The preferred way for users to initially launch the servlet is as follows:
In this mode the user is able to browse all information freely. It's only when users want to make a change (or view information and preferences that are specific to their userID) that they would be redirected to the original path to the servlet:
and hence be required to log in (i.e., authenticate). Most Web application servers support the aliasing of servlets, including the specification of any required userID/password lookup file. To make this transition (from unidentified user to authenticated user) as seamless as possible, the servlet should carry over as much session state information as possible (i.e., the small degree of extra effort).
Performance and scalability are two other key factors that had to be addressed early in the application design phase. Many of the performance issues are directly related to the need to select and sort from a large list of features as quickly (performance) and efficiently (scalability) as possible. For example:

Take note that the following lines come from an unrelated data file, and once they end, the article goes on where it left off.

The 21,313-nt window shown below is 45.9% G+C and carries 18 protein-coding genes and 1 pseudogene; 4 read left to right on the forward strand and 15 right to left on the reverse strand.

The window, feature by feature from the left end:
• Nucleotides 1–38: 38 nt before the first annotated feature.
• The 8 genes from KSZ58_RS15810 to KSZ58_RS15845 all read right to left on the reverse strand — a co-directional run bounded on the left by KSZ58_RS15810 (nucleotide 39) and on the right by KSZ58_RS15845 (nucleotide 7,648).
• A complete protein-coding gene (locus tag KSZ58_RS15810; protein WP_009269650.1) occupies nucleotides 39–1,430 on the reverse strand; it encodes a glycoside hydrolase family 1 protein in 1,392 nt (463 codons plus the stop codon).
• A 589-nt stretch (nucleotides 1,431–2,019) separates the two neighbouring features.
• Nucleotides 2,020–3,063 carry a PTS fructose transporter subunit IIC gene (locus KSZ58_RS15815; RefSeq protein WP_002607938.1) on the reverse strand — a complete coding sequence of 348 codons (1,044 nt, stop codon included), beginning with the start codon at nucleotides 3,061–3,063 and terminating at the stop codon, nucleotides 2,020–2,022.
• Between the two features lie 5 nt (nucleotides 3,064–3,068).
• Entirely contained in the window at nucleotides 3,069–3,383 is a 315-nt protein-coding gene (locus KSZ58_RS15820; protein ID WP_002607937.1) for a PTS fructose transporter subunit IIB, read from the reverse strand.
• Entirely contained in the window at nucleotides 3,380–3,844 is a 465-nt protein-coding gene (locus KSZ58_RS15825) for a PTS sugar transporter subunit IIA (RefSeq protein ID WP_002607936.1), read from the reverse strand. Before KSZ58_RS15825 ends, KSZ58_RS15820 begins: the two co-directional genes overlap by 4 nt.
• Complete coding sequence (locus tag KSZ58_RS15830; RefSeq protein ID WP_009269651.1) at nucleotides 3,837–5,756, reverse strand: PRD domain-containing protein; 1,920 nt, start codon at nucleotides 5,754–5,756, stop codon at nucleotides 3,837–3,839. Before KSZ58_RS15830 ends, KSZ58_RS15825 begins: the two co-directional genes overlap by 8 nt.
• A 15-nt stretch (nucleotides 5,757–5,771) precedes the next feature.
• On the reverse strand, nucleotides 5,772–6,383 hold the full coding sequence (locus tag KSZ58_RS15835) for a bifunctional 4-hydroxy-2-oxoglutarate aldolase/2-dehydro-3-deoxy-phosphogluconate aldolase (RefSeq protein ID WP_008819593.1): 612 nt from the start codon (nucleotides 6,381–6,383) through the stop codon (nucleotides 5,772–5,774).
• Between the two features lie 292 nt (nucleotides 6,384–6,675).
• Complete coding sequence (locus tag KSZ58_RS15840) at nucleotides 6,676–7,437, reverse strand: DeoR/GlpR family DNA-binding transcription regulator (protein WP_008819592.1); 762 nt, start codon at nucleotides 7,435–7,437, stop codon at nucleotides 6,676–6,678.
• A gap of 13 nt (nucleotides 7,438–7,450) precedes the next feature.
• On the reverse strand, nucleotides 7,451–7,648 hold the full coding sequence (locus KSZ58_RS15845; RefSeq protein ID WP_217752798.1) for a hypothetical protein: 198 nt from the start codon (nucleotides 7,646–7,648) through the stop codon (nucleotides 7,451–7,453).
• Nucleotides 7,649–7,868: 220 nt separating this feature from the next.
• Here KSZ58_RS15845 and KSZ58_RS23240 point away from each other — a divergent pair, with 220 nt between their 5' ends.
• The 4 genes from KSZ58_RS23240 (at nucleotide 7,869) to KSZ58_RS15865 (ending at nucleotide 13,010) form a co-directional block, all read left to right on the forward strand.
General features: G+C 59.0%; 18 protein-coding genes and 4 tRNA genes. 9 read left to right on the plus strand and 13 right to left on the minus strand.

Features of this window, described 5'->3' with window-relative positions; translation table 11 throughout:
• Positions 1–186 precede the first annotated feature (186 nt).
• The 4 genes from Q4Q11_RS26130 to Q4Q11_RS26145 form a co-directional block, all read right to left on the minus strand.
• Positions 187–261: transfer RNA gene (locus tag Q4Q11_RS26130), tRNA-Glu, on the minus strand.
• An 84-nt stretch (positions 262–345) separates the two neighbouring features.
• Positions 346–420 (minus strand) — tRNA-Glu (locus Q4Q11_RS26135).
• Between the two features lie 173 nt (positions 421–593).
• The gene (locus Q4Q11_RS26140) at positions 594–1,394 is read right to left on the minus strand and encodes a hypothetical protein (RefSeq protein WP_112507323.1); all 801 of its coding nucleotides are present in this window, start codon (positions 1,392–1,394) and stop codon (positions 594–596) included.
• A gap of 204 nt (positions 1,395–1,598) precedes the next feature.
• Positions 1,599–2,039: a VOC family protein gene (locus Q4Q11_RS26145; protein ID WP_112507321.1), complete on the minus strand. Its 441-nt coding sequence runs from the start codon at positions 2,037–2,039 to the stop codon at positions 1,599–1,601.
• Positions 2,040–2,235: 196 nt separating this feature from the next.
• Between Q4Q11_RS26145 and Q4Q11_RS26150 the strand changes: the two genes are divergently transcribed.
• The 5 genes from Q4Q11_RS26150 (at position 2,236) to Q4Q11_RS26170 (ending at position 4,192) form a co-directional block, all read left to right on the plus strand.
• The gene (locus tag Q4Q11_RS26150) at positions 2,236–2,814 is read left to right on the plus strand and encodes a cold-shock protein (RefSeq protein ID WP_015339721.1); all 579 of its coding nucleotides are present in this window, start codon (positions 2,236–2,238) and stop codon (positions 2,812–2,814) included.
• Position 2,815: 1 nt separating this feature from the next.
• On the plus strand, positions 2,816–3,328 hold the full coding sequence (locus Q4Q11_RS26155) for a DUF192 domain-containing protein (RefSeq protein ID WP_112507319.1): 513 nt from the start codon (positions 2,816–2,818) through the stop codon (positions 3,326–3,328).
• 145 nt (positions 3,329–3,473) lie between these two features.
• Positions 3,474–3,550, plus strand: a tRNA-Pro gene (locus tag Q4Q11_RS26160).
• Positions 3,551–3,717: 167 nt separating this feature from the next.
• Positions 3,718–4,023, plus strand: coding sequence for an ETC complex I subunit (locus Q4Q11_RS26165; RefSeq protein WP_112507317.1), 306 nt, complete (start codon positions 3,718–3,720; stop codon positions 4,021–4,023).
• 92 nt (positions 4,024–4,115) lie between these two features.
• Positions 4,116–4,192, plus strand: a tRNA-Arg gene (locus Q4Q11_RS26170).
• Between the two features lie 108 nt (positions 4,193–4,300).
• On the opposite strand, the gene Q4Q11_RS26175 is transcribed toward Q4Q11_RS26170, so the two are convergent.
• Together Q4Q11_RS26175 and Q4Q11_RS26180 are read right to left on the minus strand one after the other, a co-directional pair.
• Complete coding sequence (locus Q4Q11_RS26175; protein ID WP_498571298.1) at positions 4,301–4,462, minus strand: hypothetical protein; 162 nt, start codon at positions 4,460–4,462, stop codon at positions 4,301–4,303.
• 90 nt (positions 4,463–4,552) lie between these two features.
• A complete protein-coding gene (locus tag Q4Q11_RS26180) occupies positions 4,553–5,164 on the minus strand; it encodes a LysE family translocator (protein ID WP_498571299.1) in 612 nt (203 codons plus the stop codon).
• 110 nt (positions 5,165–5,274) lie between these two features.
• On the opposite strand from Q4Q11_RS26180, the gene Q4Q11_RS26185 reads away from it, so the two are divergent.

A number of file and data storage solutions are possible, ranging from the use of a traditional database engine (for example, DB2) to using linked lists, hashtables and arrays. Rather than incur the overhead of administering a full-function database, we decided to store all feature information in a simple hashtable, with additional arrays to cache both frequently used data and feature lists, sorted in various sequences.
- Displaying all features sorted according to their total vote count
- Displaying all features that contain one or more search terms, ranked by their relevance
One such sequence represents the list of all feature numbers (implemented as a static array of integers sorted according to their total votes). At first glance, re-sorting this sequence as votes are added or removed would appear to require a significant amount of CPU time (and hence adversely affect servlet response time). For a list of n items the usual rough estimate of the time taken to sort is of the order n times logn (using the quick sort algorithm).
We found, however, that the sort time can be drastically reduced to only order n by using a simple trick, namely, the use of a bidirectional bubble sort that uses the results of the previous sort as input. Because relatively few features would have different vote counts since the last time a user had requested this sorted list, the bubble sort needs only a couple of passes over the list to resequence it based on the latest vote counts.